EXTRACT: Armed with this conviction about “where the action is,” I found my philosophical research invariably led me into study and research within each of the scientific fields with which my conceptual inquiries shared a sufficiently long border, including inter alia neuroscience, cybernetics, complexity theory, semiotics, perceptual control theory, communication theory, psychology and psychoanalysis. I pursued these empirical studies in depth alongside my work in analytic philosophy, and so accordingly, for what it’s worth, my academic credentials have come to include degrees in cybernetics (from Brunel University—in the former Institute of Cybernetics) and in social sciences and neuroscience as well as philosophy (from Oxford), among other things, grounding my philosophical inquiries with training and research on the empirical side of the fence.
EXTRACT: Academic philosophy has lately made a fetish of arguments in the sense of disputation, in place of arguments in the sense of argumentation to establish the reasonableness or otherwise of conclusions reached. A more and more arcane, deliberately exclusive technical vocabulary has largely displaced a long tradition of philosophical writing accessible to those from other disciplines. Philosophers have increasingly been talking only to themselves, and in voices increasingly shrill. Competition thriving on disagreement has replaced cooperation in the service of reaching agreement. Technical, often pseudoscientific logic-chopping and internecine disputes, spurred on by what Freud called “the narcissism of minor differences,” have replaced an overriding interest in cooperative engagement with colleagues outside philosophy, in the humanities and in the sciences. Dogged by false oppositions between logic and rhetoric, the empirical and the conceptual, philosophers for the first time in modern intellectual history have found themselves operating in a vacuum.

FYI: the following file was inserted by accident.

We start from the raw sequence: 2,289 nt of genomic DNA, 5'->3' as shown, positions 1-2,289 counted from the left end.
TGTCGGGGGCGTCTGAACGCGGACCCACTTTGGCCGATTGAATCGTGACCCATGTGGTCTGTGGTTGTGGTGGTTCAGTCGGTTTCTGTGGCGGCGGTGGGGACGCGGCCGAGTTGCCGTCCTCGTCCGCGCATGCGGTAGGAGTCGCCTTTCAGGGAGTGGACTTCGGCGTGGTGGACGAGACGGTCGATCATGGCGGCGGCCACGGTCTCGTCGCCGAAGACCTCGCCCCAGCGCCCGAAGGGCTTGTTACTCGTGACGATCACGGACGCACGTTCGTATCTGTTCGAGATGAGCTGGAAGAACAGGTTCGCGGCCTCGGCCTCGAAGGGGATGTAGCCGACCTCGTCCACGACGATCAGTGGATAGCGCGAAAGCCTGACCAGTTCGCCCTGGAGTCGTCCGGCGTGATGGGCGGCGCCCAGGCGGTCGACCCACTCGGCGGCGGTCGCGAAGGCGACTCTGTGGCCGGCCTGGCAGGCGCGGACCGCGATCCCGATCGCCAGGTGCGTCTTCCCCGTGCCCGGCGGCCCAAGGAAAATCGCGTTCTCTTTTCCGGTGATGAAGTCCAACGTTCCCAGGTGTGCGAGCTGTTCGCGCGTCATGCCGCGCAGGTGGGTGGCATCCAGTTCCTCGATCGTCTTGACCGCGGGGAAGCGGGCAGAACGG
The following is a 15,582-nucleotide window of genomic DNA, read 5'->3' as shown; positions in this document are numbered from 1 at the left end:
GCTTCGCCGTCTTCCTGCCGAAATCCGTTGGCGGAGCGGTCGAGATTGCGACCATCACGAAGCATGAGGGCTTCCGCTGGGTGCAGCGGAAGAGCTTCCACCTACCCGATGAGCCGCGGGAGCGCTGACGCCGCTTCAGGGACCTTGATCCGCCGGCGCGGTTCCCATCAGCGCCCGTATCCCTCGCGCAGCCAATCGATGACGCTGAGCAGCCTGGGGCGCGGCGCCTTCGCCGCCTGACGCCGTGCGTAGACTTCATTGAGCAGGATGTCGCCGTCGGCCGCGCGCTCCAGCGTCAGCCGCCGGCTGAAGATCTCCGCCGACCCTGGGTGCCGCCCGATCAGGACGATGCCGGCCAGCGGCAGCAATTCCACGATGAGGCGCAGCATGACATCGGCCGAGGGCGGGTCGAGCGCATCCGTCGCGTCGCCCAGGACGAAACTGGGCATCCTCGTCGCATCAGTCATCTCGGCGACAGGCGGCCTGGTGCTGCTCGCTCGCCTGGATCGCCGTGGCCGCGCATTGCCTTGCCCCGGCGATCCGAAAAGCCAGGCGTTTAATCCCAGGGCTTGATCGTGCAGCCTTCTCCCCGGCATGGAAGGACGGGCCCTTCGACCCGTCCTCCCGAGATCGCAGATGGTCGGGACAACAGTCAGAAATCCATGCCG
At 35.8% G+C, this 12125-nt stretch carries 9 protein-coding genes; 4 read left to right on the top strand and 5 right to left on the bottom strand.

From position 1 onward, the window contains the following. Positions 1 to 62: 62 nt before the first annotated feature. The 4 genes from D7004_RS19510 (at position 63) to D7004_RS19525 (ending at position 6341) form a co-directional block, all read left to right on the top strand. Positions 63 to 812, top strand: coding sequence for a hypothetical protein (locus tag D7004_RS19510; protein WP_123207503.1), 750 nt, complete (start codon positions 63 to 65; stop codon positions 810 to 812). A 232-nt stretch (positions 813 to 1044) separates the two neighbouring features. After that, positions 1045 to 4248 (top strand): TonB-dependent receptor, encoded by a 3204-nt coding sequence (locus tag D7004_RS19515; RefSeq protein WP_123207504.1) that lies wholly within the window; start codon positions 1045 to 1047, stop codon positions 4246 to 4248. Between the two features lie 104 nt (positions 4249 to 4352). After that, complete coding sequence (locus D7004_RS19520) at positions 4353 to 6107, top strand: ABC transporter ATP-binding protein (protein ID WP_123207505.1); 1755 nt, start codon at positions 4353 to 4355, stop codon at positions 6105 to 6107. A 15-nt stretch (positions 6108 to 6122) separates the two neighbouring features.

EXTRACT: Four of the largest books in Wilk’s library — where he keeps his kaleidoscope collection — comprise his thesis. His friends call it “the slab”. Its title is Principium Metamorpholigica. Metamorphology, from metamorphosis, is, according to Wilk, a “nascent discipline” concerned with the science of change. So far, Wilk is its only practitioner. His thesis is highly technical, drawing on the work of cyberneticians such as Gregory Bateson and DJ Stewart, who supervised the doctoral work. Its central argument: that change is instant and easy, no matter how large the system.
a one-year introductory course on the philosophical and scientific understanding of change
and its application in rapidly pinpointing minimalist interventions
EXTRACT: Each Interchange design session normally results in a pertinent and elegant solution that can be implemented at once, with immediate and bankable results, only occasionally requiring a second or third session to secure the client’s objectives. Daunting challenges and ambitious objectives—regardless of how longstanding and intractable, . . . or new, daring and unprecedented—can be successfully addressed and secured within days or weeks, and executives can accordingly dispense with normal expectations of feasibility and timescales. In place of high-risk, high-profile, high-cost initiatives, Interchange enables clients to achieve the same or better results reliably—in a fraction of the time—through low-risk, low-profile, catalytic interventions or “nudges” whose marginal cost of implementation is typically negligible.